Sclerotherapy is a procedure to treat vascular and lymphatic malformations; in adults, it can be used to treat varicose veins and hemorrhoids. It is done under ultrasound guidance, injecting a solution into the vessels to cause them to shrink. Sclerotherapy has actually been around for over a century to treat varicose veins. Everything you need to know—how it works, risks, and benefits—is right here in this article. Don’t take this in place of a doctor’s advice, but it’s a good place to start with some basic information.

Sclerotherapy: The Procedure
There are a couple different methods on how a sclerotherapy procedure to be performed; sclerotherapy is preferred over laser therapy any day by most physicians and patients.

Injection with a sclerosing solution. This causes the target vein to shrink as soon as the solution is inside. Over a period of a couple weeks, the vein will absorb the solution in a completely natural way. This solution also closes the veins that are making the spider veins (varicose veins), called feeder veins. The result is a less likely chance to have a recurrence of the spider veins. After the solution is injected, the legs are compressed with stockings or bandages for a couple weeks. Daily activities should be, and are recommended to be, continued, especially walking. It isn’t unusual for a patient to get two treatment sessions before significant results appear.

Microfoam sclerosants. This is used in conjunction with ultrasound guidance to treat larger varicose veins. The ultrasound guidance maps out the vessels and the whole procedure is monitored, injection and all. Once again, a follow up appointment is necessary with an ultrasound to determine if the vessels were closed off. The foam solution is made of foamed sclerosant drugs mixed with a gas to increase the surface area of the drug; it is injected into the vessel with a syringe.

Steps Before Surgery
Determining whether or not a sclerotherapy procedure will be performed will be decided in a consultation with a dermatologist or vein specialist. Those who are pregnant, bedridden, and most people who have had a blood clot previously won’t be considered. Also, if the vein could possibly be used in a surgical bypass procedure, such as the great saphenous vein in the leg, it will not be deemed eligible for sclerotherapy. Once it is decided that you will have the procedure, you will be advised to avoid certain medications, as determined by the physician. It is important to inform him or her of all the medications you are on. Avoid putting on lotion before the surgery. Also, some over-the-counter medications are usually recommended to be avoided 72 hours before surgery: Ibuprofen, Aspirin, Motrin, and others of that sort.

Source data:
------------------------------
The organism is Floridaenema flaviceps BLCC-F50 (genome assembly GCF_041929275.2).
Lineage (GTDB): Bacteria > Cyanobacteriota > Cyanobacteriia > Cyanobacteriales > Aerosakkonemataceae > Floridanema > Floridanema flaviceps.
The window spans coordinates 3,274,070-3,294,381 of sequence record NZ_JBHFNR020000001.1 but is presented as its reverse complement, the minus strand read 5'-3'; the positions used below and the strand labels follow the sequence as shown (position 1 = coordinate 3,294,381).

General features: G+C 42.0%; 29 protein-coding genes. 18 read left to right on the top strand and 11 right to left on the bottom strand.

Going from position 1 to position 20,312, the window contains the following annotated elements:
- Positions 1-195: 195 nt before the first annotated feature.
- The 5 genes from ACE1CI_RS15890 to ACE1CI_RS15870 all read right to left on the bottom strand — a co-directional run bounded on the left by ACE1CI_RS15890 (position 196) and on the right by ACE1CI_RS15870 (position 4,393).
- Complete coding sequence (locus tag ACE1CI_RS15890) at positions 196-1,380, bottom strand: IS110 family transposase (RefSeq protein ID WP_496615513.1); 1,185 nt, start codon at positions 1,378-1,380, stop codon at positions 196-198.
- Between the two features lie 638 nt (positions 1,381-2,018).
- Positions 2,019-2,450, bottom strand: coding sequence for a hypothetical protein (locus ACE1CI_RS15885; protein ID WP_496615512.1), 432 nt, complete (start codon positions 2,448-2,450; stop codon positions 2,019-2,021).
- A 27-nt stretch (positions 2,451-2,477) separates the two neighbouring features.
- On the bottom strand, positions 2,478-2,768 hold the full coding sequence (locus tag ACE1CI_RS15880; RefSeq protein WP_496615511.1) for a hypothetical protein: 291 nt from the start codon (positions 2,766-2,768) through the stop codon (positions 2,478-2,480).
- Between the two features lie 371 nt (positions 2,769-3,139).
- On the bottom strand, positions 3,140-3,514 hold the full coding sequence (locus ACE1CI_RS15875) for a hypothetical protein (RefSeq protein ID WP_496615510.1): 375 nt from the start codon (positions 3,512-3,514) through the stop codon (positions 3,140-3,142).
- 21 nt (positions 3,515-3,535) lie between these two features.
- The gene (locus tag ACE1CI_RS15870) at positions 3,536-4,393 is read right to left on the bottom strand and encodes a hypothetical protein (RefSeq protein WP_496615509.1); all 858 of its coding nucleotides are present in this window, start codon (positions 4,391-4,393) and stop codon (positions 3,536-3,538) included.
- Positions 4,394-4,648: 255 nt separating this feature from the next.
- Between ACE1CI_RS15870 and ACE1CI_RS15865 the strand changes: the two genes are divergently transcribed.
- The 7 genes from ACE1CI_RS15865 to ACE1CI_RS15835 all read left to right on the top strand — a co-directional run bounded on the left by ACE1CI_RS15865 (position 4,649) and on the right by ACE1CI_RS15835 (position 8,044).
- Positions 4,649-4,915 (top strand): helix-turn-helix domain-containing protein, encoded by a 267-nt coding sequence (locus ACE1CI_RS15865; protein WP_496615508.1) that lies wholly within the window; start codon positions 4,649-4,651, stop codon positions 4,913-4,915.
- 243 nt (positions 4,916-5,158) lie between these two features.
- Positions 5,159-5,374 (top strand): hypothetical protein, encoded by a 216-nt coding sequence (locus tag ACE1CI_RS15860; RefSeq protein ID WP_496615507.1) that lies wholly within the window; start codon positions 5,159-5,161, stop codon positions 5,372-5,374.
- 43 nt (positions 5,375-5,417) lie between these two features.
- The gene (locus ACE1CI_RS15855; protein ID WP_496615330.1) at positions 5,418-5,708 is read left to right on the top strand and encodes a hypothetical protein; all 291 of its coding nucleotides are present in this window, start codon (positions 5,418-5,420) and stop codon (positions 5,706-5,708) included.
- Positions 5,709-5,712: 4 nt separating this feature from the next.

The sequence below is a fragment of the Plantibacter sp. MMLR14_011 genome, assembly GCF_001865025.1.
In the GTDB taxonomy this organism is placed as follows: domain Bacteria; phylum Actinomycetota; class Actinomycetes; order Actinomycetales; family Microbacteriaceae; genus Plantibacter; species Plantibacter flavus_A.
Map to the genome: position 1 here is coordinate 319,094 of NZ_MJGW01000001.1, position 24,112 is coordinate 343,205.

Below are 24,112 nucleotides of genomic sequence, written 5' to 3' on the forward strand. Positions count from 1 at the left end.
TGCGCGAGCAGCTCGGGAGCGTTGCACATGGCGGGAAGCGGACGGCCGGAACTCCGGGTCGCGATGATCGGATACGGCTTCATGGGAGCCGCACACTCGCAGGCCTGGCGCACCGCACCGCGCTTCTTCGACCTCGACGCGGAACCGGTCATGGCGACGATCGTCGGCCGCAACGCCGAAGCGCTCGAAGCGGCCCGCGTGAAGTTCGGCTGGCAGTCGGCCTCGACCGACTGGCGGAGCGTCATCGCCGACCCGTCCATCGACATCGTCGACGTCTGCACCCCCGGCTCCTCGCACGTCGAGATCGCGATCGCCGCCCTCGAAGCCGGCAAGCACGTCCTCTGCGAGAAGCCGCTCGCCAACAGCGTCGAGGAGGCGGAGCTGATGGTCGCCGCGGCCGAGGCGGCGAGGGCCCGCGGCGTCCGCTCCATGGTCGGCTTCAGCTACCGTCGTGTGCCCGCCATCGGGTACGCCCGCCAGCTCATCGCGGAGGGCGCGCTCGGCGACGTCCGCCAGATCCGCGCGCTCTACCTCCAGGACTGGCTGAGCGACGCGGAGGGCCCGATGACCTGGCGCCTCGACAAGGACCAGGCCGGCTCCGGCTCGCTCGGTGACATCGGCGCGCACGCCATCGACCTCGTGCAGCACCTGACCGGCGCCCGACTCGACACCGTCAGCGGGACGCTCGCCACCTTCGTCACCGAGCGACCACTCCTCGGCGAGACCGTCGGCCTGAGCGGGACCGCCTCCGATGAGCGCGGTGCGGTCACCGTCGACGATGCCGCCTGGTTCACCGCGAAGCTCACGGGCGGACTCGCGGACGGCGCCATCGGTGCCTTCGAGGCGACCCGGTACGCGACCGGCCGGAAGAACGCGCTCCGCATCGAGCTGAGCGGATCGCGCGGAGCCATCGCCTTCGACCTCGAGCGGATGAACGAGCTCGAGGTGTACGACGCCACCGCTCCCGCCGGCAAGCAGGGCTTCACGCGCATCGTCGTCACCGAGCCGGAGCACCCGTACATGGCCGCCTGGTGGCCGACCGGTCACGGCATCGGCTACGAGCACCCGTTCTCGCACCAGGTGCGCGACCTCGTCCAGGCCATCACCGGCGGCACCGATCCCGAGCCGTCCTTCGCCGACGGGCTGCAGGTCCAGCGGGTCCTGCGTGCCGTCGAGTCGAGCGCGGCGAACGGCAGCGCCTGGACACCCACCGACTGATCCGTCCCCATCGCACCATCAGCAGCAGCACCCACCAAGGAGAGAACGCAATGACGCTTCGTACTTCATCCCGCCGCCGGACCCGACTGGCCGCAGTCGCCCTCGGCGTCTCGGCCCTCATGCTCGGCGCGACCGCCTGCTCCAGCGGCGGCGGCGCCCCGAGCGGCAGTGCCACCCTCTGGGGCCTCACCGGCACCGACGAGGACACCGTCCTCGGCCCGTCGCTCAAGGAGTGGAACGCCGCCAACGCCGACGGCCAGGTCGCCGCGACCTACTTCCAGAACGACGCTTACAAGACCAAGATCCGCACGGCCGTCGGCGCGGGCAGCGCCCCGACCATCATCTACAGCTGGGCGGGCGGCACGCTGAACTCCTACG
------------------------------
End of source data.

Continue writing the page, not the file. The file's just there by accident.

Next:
Risks and Side Effects of Sclerotherapy
While complications are rare with sclerotherapy, they can occur. Usually they are a result of an extreme inflammatory reaction. Possible side effects include: venous thromboembolism (sort of like a blood clot), visual disturbances, allergic reaction, thrombophlebitis (inflammation of the vein), skin necrosis (necrosis means death), and hyperpigmentation. Larger veins may become lumpy and hard and take months to dissolve. A side effect that is not necessarily serious is a red or raised spot on the injection site. Itching that can occur will be mild and should go away after about 2 days; bruising may appear but it is not serious either. Tiny veins may appear around the injection site, known as neovascularization; they should be gone in 3-12 months after the treatment.

Seek medical attention immediately if any of the following side effects occur: inflammation near the groin, a suddenly swollen leg, or the formation of small ulcers near the injection site.

Last updated on Jan 7th, 2011 and filed under Plastic Surgery. Both comments and pings are currently closed.

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